Pearland, TX asked in Health Care Law and Civil Rights for Texas

Q: Was I lawfully detained under a psychiatric hold? I was recently detained for 48 hours at a local hospital.

I did write a "goodbye letter" and send it to someone via text. I did not explicitly say I was going to end my life.

I did have suicidal ideation at the time of writing and texting the letter but I did not have a plan or take any action.

The person whom received the text reached out to my mother who called the local police to provide a welfare check.

When the police entered my home, I was sitting on my couch in a calm state. I was no longer suicidal, I needed to just sit and think. I was drinking alcohol. I fully cooperated with the officers and expressed there was no intent to harm myself.

I was placed in handcuffs and taken to my local hospital with full cooperation.

The hospital I was taken to did not have a psychiatric ward, I was placed in a bed in the hallway where I remained.

I did not receive my regularly prescribed psychiatric medications.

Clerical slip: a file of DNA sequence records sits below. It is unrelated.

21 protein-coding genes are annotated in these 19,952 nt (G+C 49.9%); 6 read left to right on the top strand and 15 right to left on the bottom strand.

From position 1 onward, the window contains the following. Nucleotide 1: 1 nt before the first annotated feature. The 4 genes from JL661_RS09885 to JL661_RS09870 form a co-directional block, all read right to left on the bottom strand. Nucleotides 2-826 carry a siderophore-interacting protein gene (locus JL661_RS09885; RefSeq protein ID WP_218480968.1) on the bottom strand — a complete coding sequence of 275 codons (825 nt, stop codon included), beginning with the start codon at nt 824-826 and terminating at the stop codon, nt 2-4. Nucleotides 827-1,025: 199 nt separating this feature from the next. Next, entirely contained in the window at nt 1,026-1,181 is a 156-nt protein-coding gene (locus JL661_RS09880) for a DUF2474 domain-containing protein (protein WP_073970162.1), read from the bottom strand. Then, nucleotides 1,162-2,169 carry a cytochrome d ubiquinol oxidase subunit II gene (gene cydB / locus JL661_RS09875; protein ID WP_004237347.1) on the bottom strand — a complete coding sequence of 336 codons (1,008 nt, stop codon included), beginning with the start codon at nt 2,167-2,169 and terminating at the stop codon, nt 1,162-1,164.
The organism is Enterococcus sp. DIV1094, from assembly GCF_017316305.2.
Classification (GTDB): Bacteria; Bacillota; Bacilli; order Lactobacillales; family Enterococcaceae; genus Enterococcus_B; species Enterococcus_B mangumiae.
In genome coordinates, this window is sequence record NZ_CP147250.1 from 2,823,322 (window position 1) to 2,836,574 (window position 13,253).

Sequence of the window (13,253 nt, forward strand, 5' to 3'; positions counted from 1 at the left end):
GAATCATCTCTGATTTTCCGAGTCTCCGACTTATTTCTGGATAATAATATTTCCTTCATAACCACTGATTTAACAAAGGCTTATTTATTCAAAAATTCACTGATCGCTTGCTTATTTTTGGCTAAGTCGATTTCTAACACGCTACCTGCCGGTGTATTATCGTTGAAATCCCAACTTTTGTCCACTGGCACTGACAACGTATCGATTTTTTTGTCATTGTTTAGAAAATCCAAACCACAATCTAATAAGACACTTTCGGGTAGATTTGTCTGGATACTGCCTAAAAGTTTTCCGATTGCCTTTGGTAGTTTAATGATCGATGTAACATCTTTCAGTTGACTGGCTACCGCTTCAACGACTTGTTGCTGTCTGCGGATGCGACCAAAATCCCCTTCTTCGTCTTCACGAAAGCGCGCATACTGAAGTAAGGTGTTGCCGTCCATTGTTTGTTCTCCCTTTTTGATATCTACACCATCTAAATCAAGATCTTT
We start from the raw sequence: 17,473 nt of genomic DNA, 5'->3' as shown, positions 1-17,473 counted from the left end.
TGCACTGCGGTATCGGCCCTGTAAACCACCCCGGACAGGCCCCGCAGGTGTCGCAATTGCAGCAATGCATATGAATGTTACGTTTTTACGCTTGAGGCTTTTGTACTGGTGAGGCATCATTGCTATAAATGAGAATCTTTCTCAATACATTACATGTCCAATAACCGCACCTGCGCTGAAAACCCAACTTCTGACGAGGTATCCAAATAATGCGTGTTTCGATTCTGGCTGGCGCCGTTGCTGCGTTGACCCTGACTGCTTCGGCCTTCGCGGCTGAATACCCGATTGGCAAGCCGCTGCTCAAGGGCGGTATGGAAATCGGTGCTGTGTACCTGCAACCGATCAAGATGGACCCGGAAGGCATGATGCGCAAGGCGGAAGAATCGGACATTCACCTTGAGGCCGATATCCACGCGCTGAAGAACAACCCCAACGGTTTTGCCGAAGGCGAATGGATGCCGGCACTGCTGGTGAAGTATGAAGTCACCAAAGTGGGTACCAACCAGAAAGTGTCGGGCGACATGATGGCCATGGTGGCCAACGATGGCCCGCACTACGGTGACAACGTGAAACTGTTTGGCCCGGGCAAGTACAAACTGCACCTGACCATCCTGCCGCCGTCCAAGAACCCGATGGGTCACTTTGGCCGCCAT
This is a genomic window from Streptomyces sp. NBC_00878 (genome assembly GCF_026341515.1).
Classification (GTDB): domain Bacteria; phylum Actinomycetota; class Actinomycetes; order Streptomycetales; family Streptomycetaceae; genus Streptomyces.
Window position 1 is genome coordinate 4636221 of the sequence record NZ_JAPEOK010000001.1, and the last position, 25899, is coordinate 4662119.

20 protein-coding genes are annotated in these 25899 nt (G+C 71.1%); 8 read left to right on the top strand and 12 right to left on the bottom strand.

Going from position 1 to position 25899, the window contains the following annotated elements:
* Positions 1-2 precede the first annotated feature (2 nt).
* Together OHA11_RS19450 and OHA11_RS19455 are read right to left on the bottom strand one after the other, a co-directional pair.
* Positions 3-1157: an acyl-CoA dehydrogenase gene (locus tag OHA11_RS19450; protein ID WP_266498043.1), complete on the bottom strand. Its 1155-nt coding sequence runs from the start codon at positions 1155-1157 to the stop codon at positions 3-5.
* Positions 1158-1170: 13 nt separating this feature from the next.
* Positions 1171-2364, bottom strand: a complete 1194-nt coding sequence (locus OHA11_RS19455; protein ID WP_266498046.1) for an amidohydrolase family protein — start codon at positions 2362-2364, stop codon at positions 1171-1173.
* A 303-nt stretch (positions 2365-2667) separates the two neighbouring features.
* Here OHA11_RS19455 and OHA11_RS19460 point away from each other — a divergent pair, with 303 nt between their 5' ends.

I rely on a tube to receive nutrition which I was not provided during my time there.

Upon discharge, I was not given any docs.

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1 Lawyer Answer
James L. Arrasmith
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A: Based on the information provided, it appears that you were lawfully detained under a psychiatric hold, also known as a 5150 hold or involuntary commitment. This type of hold allows for individuals to be detained for up to 72 hours for evaluation and treatment if they are deemed to be a danger to themselves or others due to a mental health condition.

The fact that you expressed suicidal ideation, even without a specific plan or intent to harm yourself, likely prompted the welfare check and subsequent detention by the police. Your calm demeanor upon their arrival may have reassured them temporarily, but the seriousness of the situation likely warranted further evaluation by mental health professionals.

It is common for individuals detained under psychiatric holds to be taken to the nearest hospital equipped to handle such cases, even if it does not have a dedicated psychiatric ward. However, the lack of proper psychiatric care and failure to provide prescribed medications and necessary nutrition during your detention raise concerns about the quality of care you received and may warrant further investigation or legal action.

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